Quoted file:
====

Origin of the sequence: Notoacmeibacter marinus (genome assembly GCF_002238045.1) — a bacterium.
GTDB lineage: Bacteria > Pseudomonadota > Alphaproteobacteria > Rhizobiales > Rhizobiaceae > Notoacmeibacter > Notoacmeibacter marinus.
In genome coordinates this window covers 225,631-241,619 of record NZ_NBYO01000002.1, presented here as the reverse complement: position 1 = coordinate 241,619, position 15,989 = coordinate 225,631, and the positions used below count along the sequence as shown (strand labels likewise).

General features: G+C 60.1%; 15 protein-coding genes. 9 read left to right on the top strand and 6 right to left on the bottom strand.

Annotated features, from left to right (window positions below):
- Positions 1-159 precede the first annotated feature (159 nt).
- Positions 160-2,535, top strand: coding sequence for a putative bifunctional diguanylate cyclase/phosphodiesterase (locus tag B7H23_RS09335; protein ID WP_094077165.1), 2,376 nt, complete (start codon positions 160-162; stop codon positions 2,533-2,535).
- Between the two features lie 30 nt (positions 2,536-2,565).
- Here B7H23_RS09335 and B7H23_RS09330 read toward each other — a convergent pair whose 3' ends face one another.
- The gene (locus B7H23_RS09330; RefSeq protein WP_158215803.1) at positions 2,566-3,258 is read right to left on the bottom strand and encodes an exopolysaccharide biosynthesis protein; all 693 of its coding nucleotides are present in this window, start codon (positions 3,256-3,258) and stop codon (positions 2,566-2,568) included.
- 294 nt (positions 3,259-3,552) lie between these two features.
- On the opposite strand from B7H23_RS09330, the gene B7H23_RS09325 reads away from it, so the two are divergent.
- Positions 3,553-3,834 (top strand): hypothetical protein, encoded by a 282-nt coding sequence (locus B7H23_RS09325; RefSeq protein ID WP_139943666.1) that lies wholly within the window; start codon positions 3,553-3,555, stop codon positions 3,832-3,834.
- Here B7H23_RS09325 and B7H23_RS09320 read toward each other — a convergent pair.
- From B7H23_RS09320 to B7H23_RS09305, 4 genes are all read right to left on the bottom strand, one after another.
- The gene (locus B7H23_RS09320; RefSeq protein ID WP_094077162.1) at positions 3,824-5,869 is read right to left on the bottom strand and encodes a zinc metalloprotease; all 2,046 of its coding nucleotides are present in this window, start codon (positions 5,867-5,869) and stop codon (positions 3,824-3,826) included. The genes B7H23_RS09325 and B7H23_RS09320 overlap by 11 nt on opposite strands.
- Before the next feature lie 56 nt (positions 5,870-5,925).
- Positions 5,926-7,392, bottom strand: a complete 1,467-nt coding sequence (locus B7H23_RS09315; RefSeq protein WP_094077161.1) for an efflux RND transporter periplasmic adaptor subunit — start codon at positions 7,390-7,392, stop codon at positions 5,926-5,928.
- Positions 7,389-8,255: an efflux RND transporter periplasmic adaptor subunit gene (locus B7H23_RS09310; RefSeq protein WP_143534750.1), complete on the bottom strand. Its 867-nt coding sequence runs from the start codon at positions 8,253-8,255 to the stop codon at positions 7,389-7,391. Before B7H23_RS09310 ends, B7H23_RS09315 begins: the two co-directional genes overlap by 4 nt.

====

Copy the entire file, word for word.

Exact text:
Origin of the sequence: Notoacmeibacter marinus (genome assembly GCF_002238045.1) — a bacterium.
GTDB lineage: Bacteria > Pseudomonadota > Alphaproteobacteria > Rhizobiales > Rhizobiaceae > Notoacmeibacter > Notoacmeibacter marinus.
In genome coordinates this window covers 225,631-241,619 of record NZ_NBYO01000002.1, presented here as the reverse complement: position 1 = coordinate 241,619, position 15,989 = coordinate 225,631, and the positions used below count along the sequence as shown (strand labels likewise).

General features: G+C 60.1%; 15 protein-coding genes. 9 read left to right on the top strand and 6 right to left on the bottom strand.

Annotated features, from left to right (window positions below):
- Positions 1-159 precede the first annotated feature (159 nt).
- Positions 160-2,535, top strand: coding sequence for a putative bifunctional diguanylate cyclase/phosphodiesterase (locus tag B7H23_RS09335; protein ID WP_094077165.1), 2,376 nt, complete (start codon positions 160-162; stop codon positions 2,533-2,535).
- Between the two features lie 30 nt (positions 2,536-2,565).
- Here B7H23_RS09335 and B7H23_RS09330 read toward each other — a convergent pair whose 3' ends face one another.
- The gene (locus B7H23_RS09330; RefSeq protein WP_158215803.1) at positions 2,566-3,258 is read right to left on the bottom strand and encodes an exopolysaccharide biosynthesis protein; all 693 of its coding nucleotides are present in this window, start codon (positions 3,256-3,258) and stop codon (positions 2,566-2,568) included.
- 294 nt (positions 3,259-3,552) lie between these two features.
- On the opposite strand from B7H23_RS09330, the gene B7H23_RS09325 reads away from it, so the two are divergent.
- Positions 3,553-3,834 (top strand): hypothetical protein, encoded by a 282-nt coding sequence (locus B7H23_RS09325; RefSeq protein ID WP_139943666.1) that lies wholly within the window; start codon positions 3,553-3,555, stop codon positions 3,832-3,834.
- Here B7H23_RS09325 and B7H23_RS09320 read toward each other — a convergent pair.
- From B7H23_RS09320 to B7H23_RS09305, 4 genes are all read right to left on the bottom strand, one after another.
- The gene (locus B7H23_RS09320; RefSeq protein ID WP_094077162.1) at positions 3,824-5,869 is read right to left on the bottom strand and encodes a zinc metalloprotease; all 2,046 of its coding nucleotides are present in this window, start codon (positions 5,867-5,869) and stop codon (positions 3,824-3,826) included. The genes B7H23_RS09325 and B7H23_RS09320 overlap by 11 nt on opposite strands.
- Before the next feature lie 56 nt (positions 5,870-5,925).
- Positions 5,926-7,392, bottom strand: a complete 1,467-nt coding sequence (locus B7H23_RS09315; RefSeq protein WP_094077161.1) for an efflux RND transporter periplasmic adaptor subunit — start codon at positions 7,390-7,392, stop codon at positions 5,926-5,928.
- Positions 7,389-8,255: an efflux RND transporter periplasmic adaptor subunit gene (locus B7H23_RS09310; RefSeq protein WP_143534750.1), complete on the bottom strand. Its 867-nt coding sequence runs from the start codon at positions 8,253-8,255 to the stop codon at positions 7,389-7,391. Before B7H23_RS09310 ends, B7H23_RS09315 begins: the two co-directional genes overlap by 4 nt.